Background: Pulmonary arterial hypertension (PAH) in pregnancy is a perilous clinical situation, known historically to result in high maternal mortality. With advances in PAH therapy and specialised care, there may be more favourable pregnancy outcomes in the modern era. We sought to systematically evaluate the adverse outcomes of PAH in pregnancies in the last decade.
Methods: We searched Medline, Embase and Cochrane databases for articles describing outcomes in pregnancy cohorts published between 2008-2018. We excluded studies with less than 5 cases, and those with insufficient data on follow up or PAH therapy. Two reviewers independently screened 3658 titles and included 13 studies for analysis. Pooled incidences and percentages of maternal and perinatal outcomes were calculated.
Results: There were 272 pregnancies reported in 258 women, 217 pregnancies advanced beyond 20 weeks gestation. The mean maternal age was 28±2 years, mean pulmonary artery systolic pressure on echocardiogram was 76±19mmHg, 74% was in good functional class I and II. The aetiologies include idiopathic PAH 21% (n=46), congenital heart disease 63% (n=136), and other aetiologies 15% (n=37). Only 48% of patients received targeted PAH therapy in pregnancy, of which 17% had combination therapy. Premature births occur in 58% of pregnancies, with a mean gestation age of 34±1 weeks at delivery. Perinatal mortality was 4% (n=8); 3% stillbirths and 1% neonatal deaths. Maternal mortality rate for advanced pregnancies was 12% overall (n=26); by aetiology breakdown, it was 20% for idiopathic PAH (9/46), 11% for congenital heart disease (15/136), and 6% for other aetiology (2/32). The reported causes of death included right heart failure, cardiac arrest, PAH crises, pre-eclampsia and sepsis. The immediate post-partum period was most precarious, 61% of maternal deaths occur at 0-4 days post-partum.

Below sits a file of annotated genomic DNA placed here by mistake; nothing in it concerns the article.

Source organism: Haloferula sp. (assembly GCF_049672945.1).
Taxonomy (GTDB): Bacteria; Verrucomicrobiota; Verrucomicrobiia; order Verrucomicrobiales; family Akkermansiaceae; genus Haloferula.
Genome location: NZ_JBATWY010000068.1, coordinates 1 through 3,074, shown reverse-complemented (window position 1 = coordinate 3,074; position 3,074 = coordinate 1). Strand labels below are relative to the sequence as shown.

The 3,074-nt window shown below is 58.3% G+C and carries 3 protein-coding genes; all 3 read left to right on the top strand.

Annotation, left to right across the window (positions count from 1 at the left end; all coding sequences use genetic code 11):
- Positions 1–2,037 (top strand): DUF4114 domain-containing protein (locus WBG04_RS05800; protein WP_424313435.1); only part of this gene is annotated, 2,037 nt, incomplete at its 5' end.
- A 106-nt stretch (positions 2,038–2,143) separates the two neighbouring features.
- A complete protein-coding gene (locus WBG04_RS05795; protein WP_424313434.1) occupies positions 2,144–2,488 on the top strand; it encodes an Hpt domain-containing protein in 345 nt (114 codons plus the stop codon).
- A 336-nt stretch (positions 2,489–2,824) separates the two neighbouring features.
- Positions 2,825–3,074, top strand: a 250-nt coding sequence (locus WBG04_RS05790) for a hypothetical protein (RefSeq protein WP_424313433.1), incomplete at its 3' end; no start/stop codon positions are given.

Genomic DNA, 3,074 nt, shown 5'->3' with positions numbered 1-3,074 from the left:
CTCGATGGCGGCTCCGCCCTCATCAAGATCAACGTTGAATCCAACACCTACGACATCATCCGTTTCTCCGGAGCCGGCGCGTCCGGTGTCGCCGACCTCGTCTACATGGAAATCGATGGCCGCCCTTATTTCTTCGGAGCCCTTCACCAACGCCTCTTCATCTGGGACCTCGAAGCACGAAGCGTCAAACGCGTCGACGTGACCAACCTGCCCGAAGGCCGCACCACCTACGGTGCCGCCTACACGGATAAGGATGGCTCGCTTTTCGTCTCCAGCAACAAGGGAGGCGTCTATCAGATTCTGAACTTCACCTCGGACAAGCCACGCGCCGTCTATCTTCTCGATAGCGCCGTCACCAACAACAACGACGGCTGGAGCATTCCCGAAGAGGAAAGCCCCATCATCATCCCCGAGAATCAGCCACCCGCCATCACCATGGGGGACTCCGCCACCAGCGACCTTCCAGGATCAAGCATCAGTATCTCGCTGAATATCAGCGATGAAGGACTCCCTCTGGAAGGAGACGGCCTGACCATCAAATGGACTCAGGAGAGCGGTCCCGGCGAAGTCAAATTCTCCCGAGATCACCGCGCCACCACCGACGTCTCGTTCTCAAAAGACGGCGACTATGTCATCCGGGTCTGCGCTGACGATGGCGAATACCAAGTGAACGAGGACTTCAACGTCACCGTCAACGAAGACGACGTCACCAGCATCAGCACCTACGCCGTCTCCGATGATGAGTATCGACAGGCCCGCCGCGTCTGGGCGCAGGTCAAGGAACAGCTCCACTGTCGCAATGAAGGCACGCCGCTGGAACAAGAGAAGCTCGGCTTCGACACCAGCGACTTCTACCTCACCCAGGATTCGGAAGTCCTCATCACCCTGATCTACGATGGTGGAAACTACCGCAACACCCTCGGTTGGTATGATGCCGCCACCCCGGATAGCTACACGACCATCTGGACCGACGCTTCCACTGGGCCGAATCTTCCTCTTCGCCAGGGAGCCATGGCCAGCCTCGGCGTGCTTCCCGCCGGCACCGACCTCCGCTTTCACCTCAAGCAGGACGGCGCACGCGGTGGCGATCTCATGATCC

Conclusions: PAH in pregnancy continues to be hazardous with high maternal mortality rate. Continued prospective studies are needed to improve outcomes.